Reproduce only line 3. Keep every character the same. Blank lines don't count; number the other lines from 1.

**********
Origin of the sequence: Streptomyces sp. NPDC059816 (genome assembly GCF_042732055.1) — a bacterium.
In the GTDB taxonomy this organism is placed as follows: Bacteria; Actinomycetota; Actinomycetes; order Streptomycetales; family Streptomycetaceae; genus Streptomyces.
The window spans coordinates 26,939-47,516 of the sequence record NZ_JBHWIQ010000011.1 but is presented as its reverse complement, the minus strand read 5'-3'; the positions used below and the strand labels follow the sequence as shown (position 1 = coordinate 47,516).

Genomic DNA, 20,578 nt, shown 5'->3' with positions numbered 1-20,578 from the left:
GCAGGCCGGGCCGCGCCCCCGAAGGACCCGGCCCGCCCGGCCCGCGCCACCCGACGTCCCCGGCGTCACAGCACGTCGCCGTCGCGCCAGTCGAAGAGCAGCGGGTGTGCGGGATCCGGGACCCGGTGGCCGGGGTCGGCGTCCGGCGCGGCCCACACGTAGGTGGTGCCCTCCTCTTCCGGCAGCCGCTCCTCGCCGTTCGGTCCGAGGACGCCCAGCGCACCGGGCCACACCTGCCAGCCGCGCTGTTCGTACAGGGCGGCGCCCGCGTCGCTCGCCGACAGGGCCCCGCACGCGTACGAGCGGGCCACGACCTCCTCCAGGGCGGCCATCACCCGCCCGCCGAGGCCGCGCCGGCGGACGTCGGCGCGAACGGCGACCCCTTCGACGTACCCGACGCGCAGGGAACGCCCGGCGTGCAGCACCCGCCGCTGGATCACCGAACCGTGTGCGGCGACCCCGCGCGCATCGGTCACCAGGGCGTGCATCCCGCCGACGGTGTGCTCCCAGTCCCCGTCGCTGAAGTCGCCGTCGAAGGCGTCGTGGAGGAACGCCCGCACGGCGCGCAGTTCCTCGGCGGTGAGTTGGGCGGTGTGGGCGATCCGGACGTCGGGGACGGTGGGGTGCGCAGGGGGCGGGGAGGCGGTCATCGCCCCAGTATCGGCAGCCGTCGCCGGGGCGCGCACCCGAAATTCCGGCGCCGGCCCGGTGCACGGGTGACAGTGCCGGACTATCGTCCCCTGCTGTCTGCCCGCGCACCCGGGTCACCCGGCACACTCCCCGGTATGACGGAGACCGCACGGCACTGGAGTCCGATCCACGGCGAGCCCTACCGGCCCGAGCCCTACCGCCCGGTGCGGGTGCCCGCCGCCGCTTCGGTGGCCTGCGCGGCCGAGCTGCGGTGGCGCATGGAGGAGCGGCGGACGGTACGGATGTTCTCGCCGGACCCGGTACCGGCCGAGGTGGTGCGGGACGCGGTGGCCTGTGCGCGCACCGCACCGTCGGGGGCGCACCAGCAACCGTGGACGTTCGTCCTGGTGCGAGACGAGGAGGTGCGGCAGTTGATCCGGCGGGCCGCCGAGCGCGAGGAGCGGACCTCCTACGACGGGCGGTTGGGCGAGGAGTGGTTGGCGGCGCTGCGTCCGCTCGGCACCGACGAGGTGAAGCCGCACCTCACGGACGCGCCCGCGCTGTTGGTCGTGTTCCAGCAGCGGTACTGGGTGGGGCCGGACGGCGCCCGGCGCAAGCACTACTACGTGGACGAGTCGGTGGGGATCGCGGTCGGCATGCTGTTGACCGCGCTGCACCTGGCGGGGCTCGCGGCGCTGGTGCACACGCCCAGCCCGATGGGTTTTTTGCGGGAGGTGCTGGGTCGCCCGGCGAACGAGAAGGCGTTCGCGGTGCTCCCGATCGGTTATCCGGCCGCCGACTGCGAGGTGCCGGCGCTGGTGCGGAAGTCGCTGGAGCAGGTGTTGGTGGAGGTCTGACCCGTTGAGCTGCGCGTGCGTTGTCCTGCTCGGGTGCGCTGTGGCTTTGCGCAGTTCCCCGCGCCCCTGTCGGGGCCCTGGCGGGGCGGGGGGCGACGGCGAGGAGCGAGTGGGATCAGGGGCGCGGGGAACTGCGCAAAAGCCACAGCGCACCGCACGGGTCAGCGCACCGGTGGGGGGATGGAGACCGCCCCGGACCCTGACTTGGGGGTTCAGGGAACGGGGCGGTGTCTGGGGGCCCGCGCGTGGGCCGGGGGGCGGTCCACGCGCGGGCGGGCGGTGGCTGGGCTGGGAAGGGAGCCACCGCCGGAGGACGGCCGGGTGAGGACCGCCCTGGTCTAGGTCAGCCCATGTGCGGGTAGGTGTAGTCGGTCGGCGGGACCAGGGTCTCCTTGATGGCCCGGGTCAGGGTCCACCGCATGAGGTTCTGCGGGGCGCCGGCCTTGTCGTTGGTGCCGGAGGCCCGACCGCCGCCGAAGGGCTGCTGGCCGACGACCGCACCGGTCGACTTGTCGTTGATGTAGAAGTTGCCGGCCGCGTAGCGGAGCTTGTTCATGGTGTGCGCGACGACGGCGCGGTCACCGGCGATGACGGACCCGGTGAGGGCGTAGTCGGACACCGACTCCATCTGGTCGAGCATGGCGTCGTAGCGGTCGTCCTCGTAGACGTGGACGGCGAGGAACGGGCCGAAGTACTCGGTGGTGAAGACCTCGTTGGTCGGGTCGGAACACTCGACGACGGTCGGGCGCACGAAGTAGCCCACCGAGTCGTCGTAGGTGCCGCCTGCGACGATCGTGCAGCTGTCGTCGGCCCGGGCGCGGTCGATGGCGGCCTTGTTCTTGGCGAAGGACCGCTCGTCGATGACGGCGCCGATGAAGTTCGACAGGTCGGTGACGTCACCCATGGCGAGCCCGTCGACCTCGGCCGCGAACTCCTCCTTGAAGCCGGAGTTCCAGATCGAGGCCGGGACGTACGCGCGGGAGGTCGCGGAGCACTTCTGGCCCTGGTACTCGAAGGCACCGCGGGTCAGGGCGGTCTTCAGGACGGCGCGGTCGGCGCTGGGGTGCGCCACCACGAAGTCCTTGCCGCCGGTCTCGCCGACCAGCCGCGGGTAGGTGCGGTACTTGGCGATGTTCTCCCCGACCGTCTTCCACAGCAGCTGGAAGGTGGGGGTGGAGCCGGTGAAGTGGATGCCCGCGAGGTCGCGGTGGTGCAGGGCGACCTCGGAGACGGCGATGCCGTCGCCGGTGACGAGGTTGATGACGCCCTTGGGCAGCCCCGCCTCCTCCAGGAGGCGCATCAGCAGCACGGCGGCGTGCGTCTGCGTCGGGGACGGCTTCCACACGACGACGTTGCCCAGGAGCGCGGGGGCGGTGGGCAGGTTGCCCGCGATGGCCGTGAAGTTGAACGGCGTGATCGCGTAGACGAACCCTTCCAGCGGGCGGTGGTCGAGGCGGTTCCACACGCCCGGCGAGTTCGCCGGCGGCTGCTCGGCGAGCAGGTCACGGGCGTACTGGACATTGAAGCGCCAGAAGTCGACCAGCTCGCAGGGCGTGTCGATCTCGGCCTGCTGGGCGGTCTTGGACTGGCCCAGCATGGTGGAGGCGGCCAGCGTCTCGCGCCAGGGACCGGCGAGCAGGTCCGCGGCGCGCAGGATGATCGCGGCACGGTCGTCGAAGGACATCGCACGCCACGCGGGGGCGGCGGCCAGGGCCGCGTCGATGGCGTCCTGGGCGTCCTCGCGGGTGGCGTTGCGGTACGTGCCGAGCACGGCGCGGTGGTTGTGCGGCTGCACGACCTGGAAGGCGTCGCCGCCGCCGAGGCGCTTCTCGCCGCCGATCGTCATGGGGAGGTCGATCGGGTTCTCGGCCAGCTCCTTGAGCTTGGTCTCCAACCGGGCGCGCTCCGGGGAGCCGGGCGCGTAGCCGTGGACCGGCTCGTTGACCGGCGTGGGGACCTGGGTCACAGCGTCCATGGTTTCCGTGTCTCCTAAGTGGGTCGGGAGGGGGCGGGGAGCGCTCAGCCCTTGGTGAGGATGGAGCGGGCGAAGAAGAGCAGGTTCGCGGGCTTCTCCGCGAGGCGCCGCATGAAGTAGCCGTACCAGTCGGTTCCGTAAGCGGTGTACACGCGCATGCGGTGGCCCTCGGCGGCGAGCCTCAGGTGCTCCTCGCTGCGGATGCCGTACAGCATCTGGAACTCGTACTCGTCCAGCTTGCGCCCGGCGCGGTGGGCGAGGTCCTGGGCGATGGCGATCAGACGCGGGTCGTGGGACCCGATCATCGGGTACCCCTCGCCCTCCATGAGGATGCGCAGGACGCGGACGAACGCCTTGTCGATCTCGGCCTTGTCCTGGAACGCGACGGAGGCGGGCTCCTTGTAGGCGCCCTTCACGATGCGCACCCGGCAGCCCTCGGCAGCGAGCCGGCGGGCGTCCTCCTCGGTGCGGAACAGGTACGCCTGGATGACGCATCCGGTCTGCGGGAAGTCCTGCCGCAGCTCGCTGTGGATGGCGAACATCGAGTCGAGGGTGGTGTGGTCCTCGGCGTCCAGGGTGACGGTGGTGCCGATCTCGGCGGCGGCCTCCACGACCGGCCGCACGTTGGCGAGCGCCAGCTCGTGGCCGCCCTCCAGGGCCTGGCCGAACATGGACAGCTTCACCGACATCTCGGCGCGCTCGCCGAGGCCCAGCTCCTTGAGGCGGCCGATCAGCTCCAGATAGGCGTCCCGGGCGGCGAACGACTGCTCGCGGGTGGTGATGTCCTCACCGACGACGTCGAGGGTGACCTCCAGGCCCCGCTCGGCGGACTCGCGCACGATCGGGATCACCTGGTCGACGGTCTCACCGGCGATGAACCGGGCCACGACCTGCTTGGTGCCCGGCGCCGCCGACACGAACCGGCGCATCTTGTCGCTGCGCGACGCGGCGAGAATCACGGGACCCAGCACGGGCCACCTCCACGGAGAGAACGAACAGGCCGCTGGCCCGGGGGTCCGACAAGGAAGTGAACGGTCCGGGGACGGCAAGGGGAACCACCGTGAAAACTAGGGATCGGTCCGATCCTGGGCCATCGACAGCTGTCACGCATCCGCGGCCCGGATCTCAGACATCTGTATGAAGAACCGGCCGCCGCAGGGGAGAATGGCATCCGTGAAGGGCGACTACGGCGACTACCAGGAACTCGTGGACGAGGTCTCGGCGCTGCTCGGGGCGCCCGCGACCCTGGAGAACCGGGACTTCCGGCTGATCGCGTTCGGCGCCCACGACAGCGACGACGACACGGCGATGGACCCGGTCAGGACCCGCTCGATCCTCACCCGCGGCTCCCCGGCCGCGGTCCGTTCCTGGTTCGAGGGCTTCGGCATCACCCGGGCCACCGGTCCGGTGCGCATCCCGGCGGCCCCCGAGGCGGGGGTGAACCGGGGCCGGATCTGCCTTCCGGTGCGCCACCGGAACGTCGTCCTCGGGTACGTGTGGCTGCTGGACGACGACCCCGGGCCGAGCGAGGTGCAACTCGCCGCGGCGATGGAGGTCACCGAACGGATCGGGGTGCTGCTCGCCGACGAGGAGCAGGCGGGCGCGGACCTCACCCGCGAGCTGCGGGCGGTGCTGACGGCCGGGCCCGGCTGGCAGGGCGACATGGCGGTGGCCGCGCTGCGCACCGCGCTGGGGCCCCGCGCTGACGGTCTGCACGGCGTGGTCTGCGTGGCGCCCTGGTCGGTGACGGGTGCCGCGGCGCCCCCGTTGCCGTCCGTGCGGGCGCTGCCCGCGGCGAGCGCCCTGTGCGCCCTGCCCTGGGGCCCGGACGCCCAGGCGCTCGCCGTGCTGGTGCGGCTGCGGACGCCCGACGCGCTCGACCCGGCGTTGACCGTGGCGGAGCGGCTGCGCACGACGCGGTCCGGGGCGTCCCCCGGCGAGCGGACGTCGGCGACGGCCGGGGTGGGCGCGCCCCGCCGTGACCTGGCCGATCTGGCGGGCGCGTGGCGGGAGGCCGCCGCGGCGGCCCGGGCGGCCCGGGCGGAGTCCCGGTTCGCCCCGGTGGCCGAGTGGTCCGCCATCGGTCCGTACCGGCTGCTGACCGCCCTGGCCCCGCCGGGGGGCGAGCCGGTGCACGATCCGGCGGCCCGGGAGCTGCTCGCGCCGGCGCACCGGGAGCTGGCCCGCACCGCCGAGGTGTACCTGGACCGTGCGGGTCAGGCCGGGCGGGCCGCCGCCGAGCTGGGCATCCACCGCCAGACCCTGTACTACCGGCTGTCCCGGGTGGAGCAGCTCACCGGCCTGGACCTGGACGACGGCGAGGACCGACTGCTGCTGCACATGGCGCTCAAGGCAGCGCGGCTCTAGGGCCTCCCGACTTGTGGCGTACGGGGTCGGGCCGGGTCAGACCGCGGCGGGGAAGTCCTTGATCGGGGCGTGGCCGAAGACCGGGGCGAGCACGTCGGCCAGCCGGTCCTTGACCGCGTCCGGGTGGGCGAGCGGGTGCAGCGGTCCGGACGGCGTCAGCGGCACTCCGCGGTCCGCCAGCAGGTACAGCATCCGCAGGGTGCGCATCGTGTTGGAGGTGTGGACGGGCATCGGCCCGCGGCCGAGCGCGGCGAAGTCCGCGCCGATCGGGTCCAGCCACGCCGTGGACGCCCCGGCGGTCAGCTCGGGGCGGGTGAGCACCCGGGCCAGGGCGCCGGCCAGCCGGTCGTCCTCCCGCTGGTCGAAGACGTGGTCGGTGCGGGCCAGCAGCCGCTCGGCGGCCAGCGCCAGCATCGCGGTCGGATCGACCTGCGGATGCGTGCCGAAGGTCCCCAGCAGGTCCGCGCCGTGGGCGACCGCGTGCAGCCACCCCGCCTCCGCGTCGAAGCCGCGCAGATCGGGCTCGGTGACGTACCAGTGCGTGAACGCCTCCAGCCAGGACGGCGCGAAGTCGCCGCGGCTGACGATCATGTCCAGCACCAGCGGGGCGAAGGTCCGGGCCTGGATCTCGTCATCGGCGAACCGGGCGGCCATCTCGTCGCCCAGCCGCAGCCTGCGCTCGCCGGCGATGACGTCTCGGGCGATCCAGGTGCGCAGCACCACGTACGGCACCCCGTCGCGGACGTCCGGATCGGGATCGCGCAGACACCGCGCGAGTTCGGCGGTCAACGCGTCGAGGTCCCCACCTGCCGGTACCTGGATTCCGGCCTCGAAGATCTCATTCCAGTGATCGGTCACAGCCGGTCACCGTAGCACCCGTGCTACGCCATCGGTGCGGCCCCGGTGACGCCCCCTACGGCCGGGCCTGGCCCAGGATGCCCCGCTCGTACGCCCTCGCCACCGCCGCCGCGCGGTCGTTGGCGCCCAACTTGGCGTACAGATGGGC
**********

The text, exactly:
The window spans coordinates 26,939-47,516 of the sequence record NZ_JBHWIQ010000011.1 but is presented as its reverse complement, the minus strand read 5'-3'; the positions used below and the strand labels follow the sequence as shown (position 1 = coordinate 47,516).